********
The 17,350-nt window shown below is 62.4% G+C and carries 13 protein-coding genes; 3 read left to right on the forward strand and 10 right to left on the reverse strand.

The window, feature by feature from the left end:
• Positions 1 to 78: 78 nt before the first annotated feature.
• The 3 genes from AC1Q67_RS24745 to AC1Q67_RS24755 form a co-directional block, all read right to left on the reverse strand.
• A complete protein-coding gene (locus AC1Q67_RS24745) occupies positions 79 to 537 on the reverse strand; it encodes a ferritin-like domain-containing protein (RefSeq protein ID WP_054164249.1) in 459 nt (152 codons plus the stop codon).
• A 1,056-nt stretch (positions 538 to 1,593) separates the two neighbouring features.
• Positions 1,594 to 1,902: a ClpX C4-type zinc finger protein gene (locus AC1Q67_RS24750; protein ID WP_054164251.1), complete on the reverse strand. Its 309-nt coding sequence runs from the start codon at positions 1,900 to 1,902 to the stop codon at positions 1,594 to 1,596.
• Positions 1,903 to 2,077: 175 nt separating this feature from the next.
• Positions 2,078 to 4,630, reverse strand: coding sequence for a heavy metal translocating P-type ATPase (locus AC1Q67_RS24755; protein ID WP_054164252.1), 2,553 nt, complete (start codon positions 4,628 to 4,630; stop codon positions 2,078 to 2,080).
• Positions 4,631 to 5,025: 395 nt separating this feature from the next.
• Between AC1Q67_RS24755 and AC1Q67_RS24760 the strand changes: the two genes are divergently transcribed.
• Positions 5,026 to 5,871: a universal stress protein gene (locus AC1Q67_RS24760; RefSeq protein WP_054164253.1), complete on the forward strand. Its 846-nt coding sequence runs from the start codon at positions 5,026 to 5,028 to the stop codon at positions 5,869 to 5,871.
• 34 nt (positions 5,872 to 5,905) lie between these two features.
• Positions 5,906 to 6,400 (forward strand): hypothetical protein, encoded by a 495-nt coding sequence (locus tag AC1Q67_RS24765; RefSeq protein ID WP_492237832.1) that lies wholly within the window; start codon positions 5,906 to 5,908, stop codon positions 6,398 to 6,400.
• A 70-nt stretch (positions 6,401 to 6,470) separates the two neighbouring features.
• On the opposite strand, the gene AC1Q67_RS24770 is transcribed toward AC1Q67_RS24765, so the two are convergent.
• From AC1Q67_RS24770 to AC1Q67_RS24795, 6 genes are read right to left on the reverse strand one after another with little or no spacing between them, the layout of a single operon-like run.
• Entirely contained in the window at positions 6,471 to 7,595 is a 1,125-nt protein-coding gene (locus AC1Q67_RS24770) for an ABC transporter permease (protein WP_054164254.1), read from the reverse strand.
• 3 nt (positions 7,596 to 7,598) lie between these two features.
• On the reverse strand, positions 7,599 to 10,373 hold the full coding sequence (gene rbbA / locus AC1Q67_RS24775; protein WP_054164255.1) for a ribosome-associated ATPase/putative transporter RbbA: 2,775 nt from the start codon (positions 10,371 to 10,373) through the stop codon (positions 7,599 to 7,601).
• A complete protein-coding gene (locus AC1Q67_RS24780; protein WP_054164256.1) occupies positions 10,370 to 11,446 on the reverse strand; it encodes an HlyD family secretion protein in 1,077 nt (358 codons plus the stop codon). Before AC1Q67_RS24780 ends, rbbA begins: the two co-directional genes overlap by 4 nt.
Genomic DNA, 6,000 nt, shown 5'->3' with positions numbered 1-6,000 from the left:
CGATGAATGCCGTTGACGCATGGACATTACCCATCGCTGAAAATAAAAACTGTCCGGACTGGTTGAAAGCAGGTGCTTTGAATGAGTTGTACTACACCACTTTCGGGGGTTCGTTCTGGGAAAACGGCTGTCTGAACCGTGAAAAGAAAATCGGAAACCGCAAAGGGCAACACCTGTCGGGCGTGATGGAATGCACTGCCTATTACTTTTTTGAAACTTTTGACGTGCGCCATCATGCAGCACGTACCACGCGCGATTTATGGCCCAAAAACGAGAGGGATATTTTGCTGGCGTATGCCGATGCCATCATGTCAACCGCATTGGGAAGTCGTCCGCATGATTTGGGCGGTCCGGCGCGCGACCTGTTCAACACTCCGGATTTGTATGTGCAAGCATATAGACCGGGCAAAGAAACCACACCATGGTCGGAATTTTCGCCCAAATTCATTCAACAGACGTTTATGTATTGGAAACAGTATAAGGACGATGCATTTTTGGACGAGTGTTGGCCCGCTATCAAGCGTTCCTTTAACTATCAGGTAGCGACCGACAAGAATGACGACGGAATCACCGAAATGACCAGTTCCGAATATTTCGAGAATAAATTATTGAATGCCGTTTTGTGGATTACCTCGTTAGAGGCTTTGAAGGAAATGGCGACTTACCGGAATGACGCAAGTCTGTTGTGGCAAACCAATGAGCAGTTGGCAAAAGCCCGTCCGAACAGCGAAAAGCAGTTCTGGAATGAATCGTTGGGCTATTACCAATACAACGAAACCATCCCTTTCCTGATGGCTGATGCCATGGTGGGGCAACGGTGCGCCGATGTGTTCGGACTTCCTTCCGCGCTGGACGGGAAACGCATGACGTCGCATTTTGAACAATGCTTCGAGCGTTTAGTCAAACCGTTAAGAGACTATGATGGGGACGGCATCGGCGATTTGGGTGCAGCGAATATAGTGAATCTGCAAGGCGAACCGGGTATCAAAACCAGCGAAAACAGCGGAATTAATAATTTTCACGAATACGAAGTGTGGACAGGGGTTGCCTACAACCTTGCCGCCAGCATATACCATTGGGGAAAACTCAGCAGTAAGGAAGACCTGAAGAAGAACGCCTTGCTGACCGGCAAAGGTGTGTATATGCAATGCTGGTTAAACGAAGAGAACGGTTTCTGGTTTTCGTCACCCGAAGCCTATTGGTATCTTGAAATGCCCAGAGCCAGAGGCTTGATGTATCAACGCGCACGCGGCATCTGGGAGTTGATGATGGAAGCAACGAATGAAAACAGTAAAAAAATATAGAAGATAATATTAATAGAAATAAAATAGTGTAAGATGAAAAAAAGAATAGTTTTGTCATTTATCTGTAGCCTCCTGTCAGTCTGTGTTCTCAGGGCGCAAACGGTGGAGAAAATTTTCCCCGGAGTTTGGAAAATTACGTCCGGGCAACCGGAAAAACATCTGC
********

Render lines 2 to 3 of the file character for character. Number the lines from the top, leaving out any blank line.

The window, feature by feature from the left end:
• Positions 1 to 78: 78 nt before the first annotated feature.